There are many possible directions to take this when I have the time. I started playing with spatially varying competitive advantages and also sub-regions that join and separate over time. The big next goal is to understand the network dynamics enough to be able to artificially seed worlds with species that maintain diversity. My original intention was to measure the effect of different world properties on biodiversity, including theories such as the intermediate disturbance hypothesis. Additionally, adding evolution will significant complexity and I don't want to increase the complexity of the system faster than my ability to understand it. However, adding evolution may improve robustness by allowing each species to better occupy its niche strategy space and be less dependent upon starting conditions. I'll have to see.
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 An unfortunate occurrence when using random colors. Ideally I would create the colors after the simulation has finished when I could optimize for color distinction of species alive at the same time.
 It's worth taking a moment to defend the usefulness of multi agent modeling in ecology vs equations such as Lotka Volterra equations. I found a very direct quote in the paper A mechanistic verification of the competitive exclusion principle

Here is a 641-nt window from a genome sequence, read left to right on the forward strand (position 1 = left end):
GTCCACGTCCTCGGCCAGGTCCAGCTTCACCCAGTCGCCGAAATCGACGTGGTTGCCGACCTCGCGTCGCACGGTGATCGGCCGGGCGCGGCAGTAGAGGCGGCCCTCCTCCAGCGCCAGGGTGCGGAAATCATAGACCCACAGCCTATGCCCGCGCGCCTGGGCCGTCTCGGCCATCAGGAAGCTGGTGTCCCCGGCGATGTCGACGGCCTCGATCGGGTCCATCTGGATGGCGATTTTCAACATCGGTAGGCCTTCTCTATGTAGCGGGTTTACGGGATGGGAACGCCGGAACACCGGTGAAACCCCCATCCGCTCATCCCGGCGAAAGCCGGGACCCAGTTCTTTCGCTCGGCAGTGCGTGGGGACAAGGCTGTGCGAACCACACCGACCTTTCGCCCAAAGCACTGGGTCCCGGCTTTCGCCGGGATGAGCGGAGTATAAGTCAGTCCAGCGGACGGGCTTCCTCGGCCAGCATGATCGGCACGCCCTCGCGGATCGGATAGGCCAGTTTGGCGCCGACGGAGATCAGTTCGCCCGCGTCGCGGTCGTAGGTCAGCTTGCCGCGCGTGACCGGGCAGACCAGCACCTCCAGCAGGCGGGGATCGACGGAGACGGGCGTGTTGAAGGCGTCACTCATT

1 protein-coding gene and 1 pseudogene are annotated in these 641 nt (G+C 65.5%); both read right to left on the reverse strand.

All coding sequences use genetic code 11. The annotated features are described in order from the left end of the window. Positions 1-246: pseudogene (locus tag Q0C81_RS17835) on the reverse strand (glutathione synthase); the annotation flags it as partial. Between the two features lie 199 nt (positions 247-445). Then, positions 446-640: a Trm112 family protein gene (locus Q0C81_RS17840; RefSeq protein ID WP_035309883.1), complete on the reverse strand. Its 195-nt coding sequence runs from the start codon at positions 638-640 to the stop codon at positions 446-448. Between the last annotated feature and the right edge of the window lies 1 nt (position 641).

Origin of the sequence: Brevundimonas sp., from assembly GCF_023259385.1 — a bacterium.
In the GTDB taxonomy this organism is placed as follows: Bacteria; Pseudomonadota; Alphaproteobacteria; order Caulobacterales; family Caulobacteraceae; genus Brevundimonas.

"Phenomenological models are difficult to interpret mechanistically and thus they are of limited usefulness. They may superficially show what happens with modeled object but cannot show how it happens in physical sense. They describe some empirical observations, but have no foundations in mechanisms or first principles. Phenomenological models are rather of 'black-box' type what means that they are not transparent for understanding of underlying mechanisms. In contrast to the phenomenological black-box models, cellular automata models can be of a 'white box' type. A white box model has 'transparent walls' and directly shows underlined mechanistic mechanisms – all events at micro-, mini- (meso-) and macro- levels of the simulated dynamic system are directly visible at all stages. We consider mechanistic mechanisms as consisting of two inter-related constituents – (1) cause-effect relations and (2) part-whole relations. The causes of the mechanisms should be sufficient to understand their effects and the parts should be sufficient to understand the whole. In our research, the 'whole' is a specific ecosystem with populations of competing species. The 'parts' are individuals, micro-habitats and interactions between the individuals and their immediate environment (neighborhood). Mechanicalness of models may be achieved by using individual-based cellular automata approach. A logical deterministic individual-based cellular automata modeling may help us to find a mechanism of coexistence by the simplest way."